This past weekend’s Families Belong Together demonstrations against Trump’s “zero-tolerance” immigration policies brought huge numbers of protesters out into the streets all around the United States for the fourth time this year. But what exactly does all the marching do, and how will it help the resistance win?

There have now been well over 20,000 protests since Trump took office, according to data from the Crowd Counting Consortium, involving some 15 million participants, in every corner of the country. Until the Women’s Marches that kicked off the resistance in January 2017, the country had almost never witnessed coordinated protests in more than 200 locations in a single day; over the last year and half, the resistance has broken this record time and time again. On 30 June, people marched against family separation and detention in more than 750 communities, from big cities like Chicago and Los Angeles to tiny towns like Antler, North Dakota, where 15 of the town’s 28 inhabitants turned out to take a stand.

The numbers are impressive, but if anyone thinks that mobilizations like these will miraculously lead Donald Trump to do an about-face on any of his policies, they are in for a disappointment: change typically doesn’t happen that way.

Mass marches in America, no matter how large, have almost never worked as short-term pressure tactics. Yes, the passage of the 1964 Civil Rights Act and the 1965 Voting Rights Act followed on the heels of the historic 1963 March on Washington, where Dr Martin Luther King Jr delivered his legendary I Have a Dream speech, but the influence of the march on the legislative victories was an indirect one.

Mass marches function first and foremost as movement-building tactics, giving people an immediate bodily sense of being part of something larger than themselves, a palpable experience of collective power. They’re an antidote to despair, countering the sense of paralysis that can come all too easily when the news is as demoralizing as it has been. When marches are effective, it’s because they feed into longer-term strategies, strengthening people’s willingness to undertake the other kinds of work that produce concrete change.

Until recently, the principal strategy of the grassroots resistance to Trump has been an electoral one: building toward the midterm elections, in the hope of electing a wave of progressives in November. At marches all around the country last weekend, people chanted “Vote, vote, vote!” and many participants redoubled their commitment to the essential but unglamorous work of making that happen.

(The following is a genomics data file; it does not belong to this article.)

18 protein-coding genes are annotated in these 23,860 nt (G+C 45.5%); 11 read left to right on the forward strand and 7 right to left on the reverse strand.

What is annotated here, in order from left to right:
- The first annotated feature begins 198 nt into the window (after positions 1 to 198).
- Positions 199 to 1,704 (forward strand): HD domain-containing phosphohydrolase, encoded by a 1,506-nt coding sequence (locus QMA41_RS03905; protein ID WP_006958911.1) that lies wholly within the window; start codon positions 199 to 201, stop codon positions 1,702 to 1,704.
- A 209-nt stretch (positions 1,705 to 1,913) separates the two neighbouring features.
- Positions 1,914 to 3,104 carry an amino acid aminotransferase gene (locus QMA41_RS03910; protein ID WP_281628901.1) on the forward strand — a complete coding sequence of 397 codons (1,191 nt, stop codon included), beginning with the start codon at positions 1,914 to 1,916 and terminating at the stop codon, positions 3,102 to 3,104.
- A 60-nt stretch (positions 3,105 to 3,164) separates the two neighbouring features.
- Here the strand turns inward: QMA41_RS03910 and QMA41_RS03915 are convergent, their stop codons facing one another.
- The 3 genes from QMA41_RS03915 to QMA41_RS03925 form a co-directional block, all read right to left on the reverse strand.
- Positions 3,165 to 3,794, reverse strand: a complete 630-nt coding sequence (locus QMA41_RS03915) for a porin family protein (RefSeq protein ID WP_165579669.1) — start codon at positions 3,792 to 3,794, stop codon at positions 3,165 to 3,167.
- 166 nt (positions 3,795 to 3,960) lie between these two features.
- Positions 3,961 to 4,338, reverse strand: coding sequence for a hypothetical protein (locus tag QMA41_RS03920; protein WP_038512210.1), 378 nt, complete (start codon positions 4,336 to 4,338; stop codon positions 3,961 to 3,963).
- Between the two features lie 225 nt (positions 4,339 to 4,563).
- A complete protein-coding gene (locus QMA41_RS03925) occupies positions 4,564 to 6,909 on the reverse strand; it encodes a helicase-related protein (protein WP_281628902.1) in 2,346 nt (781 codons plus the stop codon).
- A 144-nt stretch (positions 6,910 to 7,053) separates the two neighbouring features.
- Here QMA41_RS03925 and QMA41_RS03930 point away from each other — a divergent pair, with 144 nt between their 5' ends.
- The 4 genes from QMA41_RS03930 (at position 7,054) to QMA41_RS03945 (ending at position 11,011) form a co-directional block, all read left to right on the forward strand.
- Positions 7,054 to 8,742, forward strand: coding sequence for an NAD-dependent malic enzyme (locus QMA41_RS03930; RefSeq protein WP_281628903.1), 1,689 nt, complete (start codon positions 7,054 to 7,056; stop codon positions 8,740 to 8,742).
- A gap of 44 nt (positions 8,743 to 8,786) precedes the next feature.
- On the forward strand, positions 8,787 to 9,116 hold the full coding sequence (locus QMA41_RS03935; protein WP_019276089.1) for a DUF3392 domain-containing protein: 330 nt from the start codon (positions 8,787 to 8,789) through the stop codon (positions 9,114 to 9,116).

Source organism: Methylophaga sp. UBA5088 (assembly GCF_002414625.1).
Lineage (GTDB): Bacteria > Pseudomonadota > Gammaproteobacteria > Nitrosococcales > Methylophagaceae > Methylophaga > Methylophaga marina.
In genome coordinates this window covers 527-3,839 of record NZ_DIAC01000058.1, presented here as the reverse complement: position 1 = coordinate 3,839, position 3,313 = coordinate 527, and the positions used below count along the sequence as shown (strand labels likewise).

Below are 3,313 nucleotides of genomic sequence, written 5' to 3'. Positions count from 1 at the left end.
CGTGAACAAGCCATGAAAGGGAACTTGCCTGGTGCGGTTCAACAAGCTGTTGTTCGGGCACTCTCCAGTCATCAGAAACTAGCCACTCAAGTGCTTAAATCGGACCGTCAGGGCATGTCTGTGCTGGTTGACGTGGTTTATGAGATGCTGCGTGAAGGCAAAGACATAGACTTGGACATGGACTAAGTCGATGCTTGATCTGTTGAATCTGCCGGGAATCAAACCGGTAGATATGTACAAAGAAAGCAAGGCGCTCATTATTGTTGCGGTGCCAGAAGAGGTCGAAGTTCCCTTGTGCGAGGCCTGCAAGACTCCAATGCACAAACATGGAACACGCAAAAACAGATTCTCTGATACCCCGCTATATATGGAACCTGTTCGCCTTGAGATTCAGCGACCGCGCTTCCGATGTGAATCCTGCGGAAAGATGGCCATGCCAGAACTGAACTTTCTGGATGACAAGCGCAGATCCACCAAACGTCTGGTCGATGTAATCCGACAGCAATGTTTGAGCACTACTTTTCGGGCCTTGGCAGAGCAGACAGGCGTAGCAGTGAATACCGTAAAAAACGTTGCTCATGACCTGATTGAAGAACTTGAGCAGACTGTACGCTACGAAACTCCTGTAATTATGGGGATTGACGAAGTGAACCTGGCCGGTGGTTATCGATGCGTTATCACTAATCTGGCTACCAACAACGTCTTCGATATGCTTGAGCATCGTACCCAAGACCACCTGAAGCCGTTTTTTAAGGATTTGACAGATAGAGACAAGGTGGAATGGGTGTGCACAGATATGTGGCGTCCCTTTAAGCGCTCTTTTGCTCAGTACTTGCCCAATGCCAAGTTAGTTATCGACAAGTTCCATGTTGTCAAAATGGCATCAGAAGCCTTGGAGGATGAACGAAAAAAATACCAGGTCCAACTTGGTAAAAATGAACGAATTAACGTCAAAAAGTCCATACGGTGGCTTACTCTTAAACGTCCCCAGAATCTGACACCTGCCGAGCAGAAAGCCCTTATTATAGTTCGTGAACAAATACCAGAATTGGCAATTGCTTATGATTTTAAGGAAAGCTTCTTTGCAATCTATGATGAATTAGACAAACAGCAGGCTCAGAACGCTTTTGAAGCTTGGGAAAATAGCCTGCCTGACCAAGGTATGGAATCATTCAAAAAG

After her stunning upset victory last week in a New York Democratic primary, progressive candidate Alexandria Ocasio-Cortez reminded people of the labor-intensive door-to-door outreach it took to win, posting photographs on Twitter of her worn-out first pair of campaign shoes and writing: “Respect the hustle.”

The horrors of forced family separation and the looming battle over the next supreme court nominee are leading many groups and individuals to realize that a second kind of strategy is needed as well, a civil resistance strategy based on wide-scale non-cooperation, the kind that has been used all around the world to counter authoritarian regimes.

—LA Kauffman, Dear resistance: marching is not enough

We all have made serious mistakes and hurt other people, intentionally or not. We get a chance to learn from them when those around us respond with kindness and patience. Where is our humility when examining the mistakes of others? Why do we position ourselves as morally superior to the un-woke? Who of us came into the world fully awake?

There are also some online publications of dogmatic activism that could be considered sacred texts. For example, the intersectional site Everyday Feminism receives millions of views a month. It features more than 40 talented writers who pen essays on a wide range of anti-oppression topics, zeroing in on ones that haven’t yet broached larger activist conversations online. When Everyday Feminism articles are shared among my friends, I feel both grateful that the conversation is sparking and also very belittled. Nearly all of their articles follow a standard structure: an instructive title, list of problematic or suggested behaviors, and a final statement of hard opinion. The titles, the educational tone, and the prescriptive checklists contribute to creating the idea that there is only one way to think about and do activism. And it’s a swiftly moving target that is always just out of reach. In trying to liberate readers from the legitimately oppressive structures, I worry that sites like Everyday Feminism are replacing them with equally restrictive orthodoxy on the other end of the political spectrum.

At this year’s Allied Media Conference, BLM co-founder Alicia Garza gave an explosive speech to a theatre full of brilliant and passionate organizers. She urged us to set aside our distrust and critique of newer activists and accept that they will hurt and disappoint us. Don’t shut them out because their politics are outdated or they don’t wield the same language. If we are interested in building the mass movements needed to destroy mass oppression, our movements must include people not like us, people with whom we will never fully agree, and people with whom we have conflict. That’s a much higher calling than railing at people from a distance and labeling them as wrong. Ultimately, according to Garza, building a movement is about restoring humanity to all of us, even to those of us who have been inhumane. Movements are where people are called to be transformed in service of liberation of themselves and others.

–Frances Lee,  Excommunicate Me from the Church of Social Justice